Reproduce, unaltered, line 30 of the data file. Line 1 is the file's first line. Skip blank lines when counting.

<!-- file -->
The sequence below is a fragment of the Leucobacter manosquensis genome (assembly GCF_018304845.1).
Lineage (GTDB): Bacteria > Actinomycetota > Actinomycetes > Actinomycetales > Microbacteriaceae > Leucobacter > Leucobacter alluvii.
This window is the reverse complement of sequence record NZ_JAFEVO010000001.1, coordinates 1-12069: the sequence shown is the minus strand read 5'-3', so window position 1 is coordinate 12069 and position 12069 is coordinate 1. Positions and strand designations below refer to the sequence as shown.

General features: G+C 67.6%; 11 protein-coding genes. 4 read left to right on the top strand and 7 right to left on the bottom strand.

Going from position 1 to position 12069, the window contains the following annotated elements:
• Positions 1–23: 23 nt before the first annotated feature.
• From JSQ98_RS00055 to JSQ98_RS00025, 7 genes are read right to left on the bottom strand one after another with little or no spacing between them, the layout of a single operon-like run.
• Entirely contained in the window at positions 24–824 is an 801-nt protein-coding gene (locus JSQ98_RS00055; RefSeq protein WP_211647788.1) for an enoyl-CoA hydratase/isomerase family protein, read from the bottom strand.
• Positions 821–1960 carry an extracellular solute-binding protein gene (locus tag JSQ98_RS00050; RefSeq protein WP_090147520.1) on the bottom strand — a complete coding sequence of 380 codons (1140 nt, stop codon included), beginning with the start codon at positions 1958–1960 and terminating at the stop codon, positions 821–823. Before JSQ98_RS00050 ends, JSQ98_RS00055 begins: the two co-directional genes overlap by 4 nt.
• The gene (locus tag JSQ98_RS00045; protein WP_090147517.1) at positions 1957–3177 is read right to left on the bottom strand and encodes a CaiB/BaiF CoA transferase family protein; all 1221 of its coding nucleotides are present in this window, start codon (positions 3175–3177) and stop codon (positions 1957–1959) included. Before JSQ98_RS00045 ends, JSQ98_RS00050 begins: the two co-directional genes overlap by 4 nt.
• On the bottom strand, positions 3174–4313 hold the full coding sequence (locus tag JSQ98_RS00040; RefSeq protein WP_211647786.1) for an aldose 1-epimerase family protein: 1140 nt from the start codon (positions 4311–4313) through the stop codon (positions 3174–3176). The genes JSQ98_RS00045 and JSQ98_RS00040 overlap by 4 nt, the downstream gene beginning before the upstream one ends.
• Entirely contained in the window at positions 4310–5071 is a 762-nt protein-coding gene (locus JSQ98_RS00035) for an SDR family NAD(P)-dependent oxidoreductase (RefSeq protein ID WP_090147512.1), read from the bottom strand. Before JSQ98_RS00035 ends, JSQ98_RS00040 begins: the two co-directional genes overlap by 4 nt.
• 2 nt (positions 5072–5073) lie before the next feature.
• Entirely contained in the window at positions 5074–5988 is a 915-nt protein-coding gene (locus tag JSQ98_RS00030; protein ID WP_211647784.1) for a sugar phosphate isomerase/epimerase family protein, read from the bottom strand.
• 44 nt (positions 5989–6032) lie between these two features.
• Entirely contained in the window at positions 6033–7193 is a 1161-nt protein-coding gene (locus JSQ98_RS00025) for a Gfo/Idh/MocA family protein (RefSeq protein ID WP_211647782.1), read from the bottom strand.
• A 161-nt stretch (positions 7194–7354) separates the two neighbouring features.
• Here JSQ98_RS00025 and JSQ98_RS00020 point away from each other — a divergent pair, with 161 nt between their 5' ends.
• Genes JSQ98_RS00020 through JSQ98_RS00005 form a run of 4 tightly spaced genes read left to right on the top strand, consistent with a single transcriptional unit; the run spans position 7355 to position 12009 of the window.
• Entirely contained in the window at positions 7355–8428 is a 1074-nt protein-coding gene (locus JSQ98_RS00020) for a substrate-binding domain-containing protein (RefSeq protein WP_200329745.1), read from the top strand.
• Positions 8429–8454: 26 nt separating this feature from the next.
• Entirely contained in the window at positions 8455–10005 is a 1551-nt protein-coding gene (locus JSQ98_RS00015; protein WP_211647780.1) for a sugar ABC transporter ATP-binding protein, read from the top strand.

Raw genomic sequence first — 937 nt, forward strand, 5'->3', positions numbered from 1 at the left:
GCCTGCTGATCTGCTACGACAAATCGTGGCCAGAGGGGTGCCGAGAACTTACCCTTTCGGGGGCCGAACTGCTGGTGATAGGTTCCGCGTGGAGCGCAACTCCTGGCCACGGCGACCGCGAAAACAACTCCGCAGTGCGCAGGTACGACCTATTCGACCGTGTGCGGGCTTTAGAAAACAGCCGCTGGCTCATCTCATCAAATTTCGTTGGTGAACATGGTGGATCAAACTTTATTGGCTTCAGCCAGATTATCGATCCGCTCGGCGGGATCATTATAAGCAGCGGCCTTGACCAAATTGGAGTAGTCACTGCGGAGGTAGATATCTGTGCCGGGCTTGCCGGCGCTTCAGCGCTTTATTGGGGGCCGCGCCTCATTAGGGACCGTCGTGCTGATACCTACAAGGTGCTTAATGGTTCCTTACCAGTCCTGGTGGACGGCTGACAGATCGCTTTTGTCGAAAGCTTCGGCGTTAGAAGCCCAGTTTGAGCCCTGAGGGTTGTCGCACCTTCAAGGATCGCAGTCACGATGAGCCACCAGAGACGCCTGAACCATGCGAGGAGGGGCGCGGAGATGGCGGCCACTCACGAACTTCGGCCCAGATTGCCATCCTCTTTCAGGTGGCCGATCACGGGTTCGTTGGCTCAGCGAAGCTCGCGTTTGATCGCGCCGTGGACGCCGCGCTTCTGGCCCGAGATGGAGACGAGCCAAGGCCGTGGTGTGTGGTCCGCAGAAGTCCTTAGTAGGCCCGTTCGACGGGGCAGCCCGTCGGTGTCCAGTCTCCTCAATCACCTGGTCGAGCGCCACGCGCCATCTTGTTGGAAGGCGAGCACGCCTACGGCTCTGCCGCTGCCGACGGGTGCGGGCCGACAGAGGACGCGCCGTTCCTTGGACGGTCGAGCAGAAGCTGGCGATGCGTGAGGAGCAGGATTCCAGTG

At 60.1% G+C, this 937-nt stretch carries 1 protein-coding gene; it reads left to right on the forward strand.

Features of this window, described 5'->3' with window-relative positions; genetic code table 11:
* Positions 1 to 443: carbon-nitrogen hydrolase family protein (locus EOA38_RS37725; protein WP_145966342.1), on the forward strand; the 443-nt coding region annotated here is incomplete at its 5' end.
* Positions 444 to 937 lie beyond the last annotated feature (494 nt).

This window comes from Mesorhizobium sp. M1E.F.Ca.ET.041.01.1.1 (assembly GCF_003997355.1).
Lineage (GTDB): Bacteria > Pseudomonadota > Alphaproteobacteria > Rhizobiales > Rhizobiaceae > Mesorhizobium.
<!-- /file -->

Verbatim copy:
Lineage (GTDB): Bacteria > Pseudomonadota > Alphaproteobacteria > Rhizobiales > Rhizobiaceae > Mesorhizobium.